[UPDATE] Made this for dinner a couple of days ago. This is a great meal for the cooler weather we’ve been having lately. It’s also a way for our new members to get to know a little about me.
Television food shows, beginning with Julia Child, changed the American food scene dramatically. The popularity of the Food Network and the celebrity status of famous chefs has changed the view of American cooking from provincial to world-class.
That change is great for food enthusiasts, like me. However, no matter how often I find myself experimenting with complicated and exotic meals, I always find myself returning to the tried-and-true meals of my predecessors. Comfort food is where it is at, as far as I’m concerned.
With that thought in mind, here is my latest offering – old-fashioned Chicken and Dumplings.
This is not a meal to whip up on a weeknight for one person. The total prep and cooking time is about three hours. The meal serves 4-6 depending on how hungry they are at mealtime. I put the back and any other scraps in a pot with water and make broth while the meal is cooking. The homemade broth is stored in the refrigerator overnight to let the fat congeal. The broth, minus the fat, is added to the leftovers along with some egg noodles to make homemade chicken soup for the following day. I get two meals for the price and labor of one. You can’t beat that.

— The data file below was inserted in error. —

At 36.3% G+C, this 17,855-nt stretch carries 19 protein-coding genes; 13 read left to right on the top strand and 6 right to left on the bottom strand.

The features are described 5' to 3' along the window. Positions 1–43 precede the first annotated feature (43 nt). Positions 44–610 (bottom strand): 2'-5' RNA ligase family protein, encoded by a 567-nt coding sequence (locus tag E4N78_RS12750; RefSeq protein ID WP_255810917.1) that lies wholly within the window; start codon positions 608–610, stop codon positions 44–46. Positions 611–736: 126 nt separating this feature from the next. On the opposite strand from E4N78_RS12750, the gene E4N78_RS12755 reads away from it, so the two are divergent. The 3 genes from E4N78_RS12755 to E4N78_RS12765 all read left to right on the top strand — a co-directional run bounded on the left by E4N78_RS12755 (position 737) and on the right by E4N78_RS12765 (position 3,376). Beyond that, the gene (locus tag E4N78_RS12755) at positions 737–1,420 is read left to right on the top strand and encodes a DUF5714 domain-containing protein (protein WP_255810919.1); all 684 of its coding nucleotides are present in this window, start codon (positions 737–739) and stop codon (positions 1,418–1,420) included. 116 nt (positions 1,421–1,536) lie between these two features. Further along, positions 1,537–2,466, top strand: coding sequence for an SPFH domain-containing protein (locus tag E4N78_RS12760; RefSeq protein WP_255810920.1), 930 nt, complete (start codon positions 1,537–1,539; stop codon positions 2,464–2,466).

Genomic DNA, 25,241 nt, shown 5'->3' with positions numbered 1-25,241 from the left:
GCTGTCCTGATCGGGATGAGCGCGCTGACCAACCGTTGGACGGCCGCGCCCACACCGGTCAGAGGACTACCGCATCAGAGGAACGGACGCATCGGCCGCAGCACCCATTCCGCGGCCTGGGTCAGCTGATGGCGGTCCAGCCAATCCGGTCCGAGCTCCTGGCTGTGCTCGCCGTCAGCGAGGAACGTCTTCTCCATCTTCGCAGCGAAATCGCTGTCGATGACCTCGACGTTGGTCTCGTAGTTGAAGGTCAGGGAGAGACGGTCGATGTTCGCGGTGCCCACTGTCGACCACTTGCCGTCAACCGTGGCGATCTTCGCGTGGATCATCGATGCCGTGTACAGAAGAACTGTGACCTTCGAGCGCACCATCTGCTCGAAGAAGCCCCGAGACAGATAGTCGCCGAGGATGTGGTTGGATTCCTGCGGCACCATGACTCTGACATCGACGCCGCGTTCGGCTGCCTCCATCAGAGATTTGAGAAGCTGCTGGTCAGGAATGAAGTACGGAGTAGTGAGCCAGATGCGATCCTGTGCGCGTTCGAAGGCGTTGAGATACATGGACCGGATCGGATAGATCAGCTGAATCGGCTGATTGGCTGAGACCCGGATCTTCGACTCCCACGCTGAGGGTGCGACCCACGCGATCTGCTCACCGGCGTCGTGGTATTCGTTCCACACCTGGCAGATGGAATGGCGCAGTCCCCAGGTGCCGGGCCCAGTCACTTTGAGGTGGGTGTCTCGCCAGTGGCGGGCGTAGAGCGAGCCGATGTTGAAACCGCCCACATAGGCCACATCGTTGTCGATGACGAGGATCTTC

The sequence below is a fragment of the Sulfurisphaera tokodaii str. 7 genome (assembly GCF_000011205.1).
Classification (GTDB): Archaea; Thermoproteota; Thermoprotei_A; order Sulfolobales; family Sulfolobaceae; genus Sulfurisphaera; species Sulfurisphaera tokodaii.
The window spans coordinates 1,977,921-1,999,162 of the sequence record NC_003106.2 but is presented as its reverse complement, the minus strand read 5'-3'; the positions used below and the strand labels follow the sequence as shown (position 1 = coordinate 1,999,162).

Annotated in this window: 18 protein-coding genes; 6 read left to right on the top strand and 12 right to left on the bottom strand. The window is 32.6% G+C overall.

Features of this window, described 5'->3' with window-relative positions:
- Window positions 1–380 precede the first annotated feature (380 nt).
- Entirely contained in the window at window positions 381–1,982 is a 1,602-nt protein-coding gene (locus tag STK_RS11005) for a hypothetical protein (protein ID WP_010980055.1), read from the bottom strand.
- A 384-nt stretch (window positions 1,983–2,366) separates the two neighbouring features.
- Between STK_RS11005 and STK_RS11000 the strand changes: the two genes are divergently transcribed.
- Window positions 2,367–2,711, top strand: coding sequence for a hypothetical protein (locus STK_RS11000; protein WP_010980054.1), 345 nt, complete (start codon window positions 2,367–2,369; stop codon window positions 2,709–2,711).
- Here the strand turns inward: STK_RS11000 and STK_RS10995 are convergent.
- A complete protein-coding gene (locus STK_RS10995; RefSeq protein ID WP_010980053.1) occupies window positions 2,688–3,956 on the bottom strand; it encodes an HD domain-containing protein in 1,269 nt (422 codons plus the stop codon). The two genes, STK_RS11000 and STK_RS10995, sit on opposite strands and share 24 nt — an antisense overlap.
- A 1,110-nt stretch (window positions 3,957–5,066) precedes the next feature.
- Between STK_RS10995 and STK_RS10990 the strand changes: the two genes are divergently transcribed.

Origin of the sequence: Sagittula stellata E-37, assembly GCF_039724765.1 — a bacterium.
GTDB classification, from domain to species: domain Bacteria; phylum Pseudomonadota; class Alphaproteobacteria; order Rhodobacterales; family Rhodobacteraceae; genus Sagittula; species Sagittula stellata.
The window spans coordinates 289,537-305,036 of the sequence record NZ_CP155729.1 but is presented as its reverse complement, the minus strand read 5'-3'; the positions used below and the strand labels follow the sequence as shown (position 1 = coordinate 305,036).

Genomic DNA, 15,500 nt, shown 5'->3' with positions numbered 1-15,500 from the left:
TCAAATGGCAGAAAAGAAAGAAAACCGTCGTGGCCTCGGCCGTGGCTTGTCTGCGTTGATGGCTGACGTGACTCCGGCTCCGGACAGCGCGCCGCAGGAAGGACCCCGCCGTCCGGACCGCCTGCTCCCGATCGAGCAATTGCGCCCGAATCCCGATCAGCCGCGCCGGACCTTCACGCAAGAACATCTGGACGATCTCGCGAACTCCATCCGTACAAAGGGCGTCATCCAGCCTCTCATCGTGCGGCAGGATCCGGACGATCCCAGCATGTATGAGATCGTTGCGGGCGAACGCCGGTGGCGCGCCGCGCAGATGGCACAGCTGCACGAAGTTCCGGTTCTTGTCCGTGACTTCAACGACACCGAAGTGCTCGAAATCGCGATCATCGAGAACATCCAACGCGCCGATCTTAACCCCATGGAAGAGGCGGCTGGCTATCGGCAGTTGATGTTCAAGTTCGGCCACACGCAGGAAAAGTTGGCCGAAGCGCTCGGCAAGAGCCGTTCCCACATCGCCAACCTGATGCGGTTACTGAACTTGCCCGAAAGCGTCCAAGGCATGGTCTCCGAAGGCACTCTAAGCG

- 1 large broiler-fryer chicken, cut up into 8 pieces (you could use all thigh meat or leg quarters if you prefer)
- 3 inner celery stalks with leaves, sliced
- 4 carrots, peeled and sliced
- 1 medium onion, sliced
- 1 (14 1/2 ounce) can chicken broth
- 2 bay leaves
- 2 teaspoons chicken bouillon granules
- ½ teaspoon garlic powder
- 1/2-1 teaspoon onion powder
- 1 tsp poultry seasoning
- 1 tsp kosher salt
- 2-3 stems w/leaves of fresh thyme
- 6 cups of water
- 1 cup frozen corn
- 1 cup frozen green beans (or canned)
- 2 tablespoons corn starch (4 if not making dumplings)
- ½ cup milk
- 2 cups flour or 2 cups of Bisquick. (If you use Bisquick then skip the baking powder and salt)
- 4 teaspoons baking powder
- 1 teaspoon salt
- 2/3 – 3/4 cup milk
- Optional: chopped fresh parsley / fresh thyme or herbs of your choice.
Put a large pot or dutch oven on a burner and add the can of chicken broth, water, bay leaves, bouillon powder, and seasonings. Turn the heat to medium-high.
Add the carrots, onion, and celery.
Add the cut-up chicken, cover, and reduce heat to a simmer.
Let simmer for 2 hours.
Put the back from the carcass in a second pot, add a quart of water, some salt and pepper and a bay leave and cover and simmer while meal is cooking.
After 2 hours, it takes that long to get the fall-off-the-bone tenderness desired, take the chicken from the pot and place in a large baking dish to cool enough to be handled.
Add the frozen corn and green beans to the pot. Turn the heat up to return to a boil then reduce to a simmer.
I forgot a relatively important step. Unless you really like greasy foods then you need to spoon off some of the fat before proceeding. I use a ladle. I push down on it until the lip barely breaks the surface. Don’t worry about taking some of the broth. There’s plenty in the other pot that has been cooking.
Something else I forgot to mention is that I used a really big chicken. It weighed over 5 lbs / 2.2 kg. That gave me way too much meat, which is another reason I had to add some broth from the other pot. Adjust seasonings if you use water to thin it.